SINGAPORE - Singapore's public sector construction demand is likely to account for nearly two-thirds of the value of all construction contracts to be awarded this year, the highest proportion in 14 years, the government said on Friday.
The expected ramp up in public sector projects comes after Singapore's economic growth slowed to 2.1 per cent last year, the weakest in six years, hurt by a slowdown in China and sluggish global demand.
Total construction demand or the value of construction contracts to be awarded in 2016 is projected at S$27 billion ($18.77 billion) to S$34 billion, with about 65 per cent driven by public sector demand, the Building and Construction Authority (BCA) said in a statement.
That would be the highest proportion of construction demand from the public sector since 2002, the BCA said.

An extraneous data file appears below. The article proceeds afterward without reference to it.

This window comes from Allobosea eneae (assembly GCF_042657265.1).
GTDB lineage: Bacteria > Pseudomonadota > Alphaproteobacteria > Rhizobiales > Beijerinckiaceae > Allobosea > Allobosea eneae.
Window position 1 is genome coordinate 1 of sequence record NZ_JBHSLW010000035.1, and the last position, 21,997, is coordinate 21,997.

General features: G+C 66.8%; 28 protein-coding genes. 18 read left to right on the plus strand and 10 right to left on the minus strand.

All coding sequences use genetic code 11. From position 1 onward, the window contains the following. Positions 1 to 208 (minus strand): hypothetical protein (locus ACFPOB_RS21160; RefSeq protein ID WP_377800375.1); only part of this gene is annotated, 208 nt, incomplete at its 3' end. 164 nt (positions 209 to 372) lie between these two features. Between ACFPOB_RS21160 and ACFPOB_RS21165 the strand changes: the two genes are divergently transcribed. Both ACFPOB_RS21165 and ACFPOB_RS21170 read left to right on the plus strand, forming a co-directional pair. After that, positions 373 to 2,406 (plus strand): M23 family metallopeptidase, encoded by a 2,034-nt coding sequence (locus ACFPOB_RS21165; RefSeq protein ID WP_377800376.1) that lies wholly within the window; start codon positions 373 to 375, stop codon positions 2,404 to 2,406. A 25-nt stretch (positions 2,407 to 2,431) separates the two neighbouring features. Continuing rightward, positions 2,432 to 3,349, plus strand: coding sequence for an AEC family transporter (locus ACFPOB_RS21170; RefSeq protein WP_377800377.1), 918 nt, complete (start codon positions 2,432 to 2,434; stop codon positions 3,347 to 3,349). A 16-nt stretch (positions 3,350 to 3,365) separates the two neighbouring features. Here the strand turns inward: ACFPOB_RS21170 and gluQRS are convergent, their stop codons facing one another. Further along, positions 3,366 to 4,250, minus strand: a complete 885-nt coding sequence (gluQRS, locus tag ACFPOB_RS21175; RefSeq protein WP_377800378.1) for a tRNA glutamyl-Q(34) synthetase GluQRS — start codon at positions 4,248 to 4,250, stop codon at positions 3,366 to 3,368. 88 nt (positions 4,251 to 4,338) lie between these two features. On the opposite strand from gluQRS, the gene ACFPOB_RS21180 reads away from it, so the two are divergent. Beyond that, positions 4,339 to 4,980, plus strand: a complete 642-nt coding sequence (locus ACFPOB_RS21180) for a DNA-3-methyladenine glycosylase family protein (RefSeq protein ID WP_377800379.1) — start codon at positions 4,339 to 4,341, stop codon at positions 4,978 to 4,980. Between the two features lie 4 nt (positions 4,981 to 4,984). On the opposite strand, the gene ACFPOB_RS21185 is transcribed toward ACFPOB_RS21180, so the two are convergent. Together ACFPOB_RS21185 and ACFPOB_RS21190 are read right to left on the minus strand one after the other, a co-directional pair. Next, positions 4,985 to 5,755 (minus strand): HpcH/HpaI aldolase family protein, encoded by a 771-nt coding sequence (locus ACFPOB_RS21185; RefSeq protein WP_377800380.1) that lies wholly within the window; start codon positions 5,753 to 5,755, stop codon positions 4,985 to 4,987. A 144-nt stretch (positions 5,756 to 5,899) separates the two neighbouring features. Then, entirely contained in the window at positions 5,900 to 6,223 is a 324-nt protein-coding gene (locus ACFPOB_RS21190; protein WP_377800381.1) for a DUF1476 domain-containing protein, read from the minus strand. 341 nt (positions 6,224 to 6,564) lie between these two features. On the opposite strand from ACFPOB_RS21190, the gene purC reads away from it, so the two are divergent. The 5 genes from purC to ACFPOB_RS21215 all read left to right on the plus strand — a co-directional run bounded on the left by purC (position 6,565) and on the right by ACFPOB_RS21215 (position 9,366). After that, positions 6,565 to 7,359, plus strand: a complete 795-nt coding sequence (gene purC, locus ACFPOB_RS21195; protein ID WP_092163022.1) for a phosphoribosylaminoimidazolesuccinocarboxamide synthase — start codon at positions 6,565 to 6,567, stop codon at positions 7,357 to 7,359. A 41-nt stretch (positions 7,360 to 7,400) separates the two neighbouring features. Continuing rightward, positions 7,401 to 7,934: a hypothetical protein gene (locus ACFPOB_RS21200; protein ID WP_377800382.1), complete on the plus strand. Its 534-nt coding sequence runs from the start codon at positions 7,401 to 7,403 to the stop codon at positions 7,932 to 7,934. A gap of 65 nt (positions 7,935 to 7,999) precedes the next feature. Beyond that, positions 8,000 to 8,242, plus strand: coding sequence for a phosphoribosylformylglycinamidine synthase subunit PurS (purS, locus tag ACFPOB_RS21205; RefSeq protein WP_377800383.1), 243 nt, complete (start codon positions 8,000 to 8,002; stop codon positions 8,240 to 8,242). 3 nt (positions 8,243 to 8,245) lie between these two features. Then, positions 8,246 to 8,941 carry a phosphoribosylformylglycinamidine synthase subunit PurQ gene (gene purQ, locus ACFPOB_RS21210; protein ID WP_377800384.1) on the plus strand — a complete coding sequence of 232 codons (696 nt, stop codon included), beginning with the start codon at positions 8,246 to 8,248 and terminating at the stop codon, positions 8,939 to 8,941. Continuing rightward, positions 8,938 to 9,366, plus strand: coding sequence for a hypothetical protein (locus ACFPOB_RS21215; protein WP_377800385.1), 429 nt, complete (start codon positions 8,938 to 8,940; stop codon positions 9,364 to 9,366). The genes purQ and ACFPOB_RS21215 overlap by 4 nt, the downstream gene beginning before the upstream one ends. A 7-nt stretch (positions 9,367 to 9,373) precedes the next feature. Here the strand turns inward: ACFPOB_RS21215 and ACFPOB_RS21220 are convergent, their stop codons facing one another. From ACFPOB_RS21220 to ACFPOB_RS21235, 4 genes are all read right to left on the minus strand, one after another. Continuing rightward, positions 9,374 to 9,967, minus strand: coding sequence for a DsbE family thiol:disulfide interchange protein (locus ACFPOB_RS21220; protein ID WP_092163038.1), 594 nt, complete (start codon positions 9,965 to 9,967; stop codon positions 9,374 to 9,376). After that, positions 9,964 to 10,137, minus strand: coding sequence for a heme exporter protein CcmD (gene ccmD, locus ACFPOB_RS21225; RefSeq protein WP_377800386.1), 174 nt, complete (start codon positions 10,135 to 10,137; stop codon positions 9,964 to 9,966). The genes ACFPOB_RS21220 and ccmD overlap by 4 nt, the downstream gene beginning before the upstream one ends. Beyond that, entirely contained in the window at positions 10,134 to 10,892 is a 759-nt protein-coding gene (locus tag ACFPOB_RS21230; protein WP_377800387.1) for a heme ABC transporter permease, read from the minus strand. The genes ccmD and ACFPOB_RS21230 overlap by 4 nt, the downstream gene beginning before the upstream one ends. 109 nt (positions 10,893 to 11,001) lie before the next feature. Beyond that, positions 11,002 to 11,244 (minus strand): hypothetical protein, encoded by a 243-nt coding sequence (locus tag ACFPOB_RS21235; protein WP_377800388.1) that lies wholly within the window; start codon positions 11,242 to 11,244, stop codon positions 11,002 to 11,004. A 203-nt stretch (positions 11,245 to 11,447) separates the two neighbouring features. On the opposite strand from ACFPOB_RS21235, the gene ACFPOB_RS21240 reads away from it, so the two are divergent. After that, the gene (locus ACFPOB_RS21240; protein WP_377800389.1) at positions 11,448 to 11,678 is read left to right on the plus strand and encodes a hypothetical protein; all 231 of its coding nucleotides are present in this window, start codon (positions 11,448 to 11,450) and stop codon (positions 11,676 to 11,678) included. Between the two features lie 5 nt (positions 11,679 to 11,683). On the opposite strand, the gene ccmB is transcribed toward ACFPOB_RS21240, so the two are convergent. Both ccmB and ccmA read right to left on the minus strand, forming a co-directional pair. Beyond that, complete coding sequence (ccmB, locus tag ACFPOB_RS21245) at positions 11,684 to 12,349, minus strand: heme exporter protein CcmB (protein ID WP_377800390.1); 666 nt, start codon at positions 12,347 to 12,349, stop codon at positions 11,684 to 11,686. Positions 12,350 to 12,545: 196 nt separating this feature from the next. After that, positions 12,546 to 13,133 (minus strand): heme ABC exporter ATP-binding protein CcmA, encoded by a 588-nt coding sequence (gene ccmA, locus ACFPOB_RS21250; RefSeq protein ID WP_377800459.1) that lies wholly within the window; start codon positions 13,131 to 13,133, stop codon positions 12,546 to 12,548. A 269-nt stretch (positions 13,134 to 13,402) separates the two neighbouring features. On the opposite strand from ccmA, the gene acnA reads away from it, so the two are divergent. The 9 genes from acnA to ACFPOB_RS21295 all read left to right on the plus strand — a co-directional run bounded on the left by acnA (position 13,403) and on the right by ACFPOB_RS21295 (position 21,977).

Total construction demand last year was about S$27.2 billion, with public sector projects accounting for slightly more than half of the demand, it said.
The BCA said private sector construction demand is likely to slow this year due to less favourable economic conditions and an increased supply of completed private housing projects and offices.
The construction of the new National Cancer Centre, water reclamation and sewerage projects, improvement work on two expressways and package 2 of Changi Airport's 3-runway system, were among the key 2016 public sector projects cited by the BCA.
Average construction demand in 2017 and 2018 is expected to be S$26 billion to S$35 billion, and S$26 billion to S$37 billion in 2019 and 2020, the BCA said.